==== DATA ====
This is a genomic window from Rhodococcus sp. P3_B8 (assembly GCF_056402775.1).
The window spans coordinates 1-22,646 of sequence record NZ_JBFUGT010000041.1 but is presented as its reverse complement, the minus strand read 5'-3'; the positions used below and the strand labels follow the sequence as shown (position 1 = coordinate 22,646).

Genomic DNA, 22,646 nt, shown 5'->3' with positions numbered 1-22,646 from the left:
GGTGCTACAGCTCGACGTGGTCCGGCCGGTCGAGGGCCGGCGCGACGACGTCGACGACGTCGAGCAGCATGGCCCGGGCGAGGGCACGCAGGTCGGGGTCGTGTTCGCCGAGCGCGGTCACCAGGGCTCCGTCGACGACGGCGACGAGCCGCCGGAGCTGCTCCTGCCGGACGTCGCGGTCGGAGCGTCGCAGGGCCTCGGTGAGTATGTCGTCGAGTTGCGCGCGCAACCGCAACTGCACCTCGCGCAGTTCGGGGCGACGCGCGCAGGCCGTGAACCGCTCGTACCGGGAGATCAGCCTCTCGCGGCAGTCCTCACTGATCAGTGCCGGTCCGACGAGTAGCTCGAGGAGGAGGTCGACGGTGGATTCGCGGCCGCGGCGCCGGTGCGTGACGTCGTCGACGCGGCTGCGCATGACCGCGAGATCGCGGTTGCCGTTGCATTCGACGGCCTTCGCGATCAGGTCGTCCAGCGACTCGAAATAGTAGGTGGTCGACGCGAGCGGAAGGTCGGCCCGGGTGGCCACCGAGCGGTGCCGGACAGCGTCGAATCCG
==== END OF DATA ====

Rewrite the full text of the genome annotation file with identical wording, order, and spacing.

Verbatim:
This is a genomic window from Rhodococcus sp. P3_B8 (assembly GCF_056402775.1).
The window spans coordinates 1-22,646 of sequence record NZ_JBFUGT010000041.1 but is presented as its reverse complement, the minus strand read 5'-3'; the positions used below and the strand labels follow the sequence as shown (position 1 = coordinate 22,646).

Genomic DNA, 22,646 nt, shown 5'->3' with positions numbered 1-22,646 from the left:
GGTGCTACAGCTCGACGTGGTCCGGCCGGTCGAGGGCCGGCGCGACGACGTCGACGACGTCGAGCAGCATGGCCCGGGCGAGGGCACGCAGGTCGGGGTCGTGTTCGCCGAGCGCGGTCACCAGGGCTCCGTCGACGACGGCGACGAGCCGCCGGAGCTGCTCCTGCCGGACGTCGCGGTCGGAGCGTCGCAGGGCCTCGGTGAGTATGTCGTCGAGTTGCGCGCGCAACCGCAACTGCACCTCGCGCAGTTCGGGGCGACGCGCGCAGGCCGTGAACCGCTCGTACCGGGAGATCAGCCTCTCGCGGCAGTCCTCACTGATCAGTGCCGGTCCGACGAGTAGCTCGAGGAGGAGGTCGACGGTGGATTCGCGGCCGCGGCGCCGGTGCGTGACGTCGTCGACGCGGCTGCGCATGACCGCGAGATCGCGGTTGCCGTTGCATTCGACGGCCTTCGCGATCAGGTCGTCCAGCGACTCGAAATAGTAGGTGGTCGACGCGAGCGGAAGGTCGGCCCGGGTGGCCACCGAGCGGTGCCGGACAGCGTCGAATCCG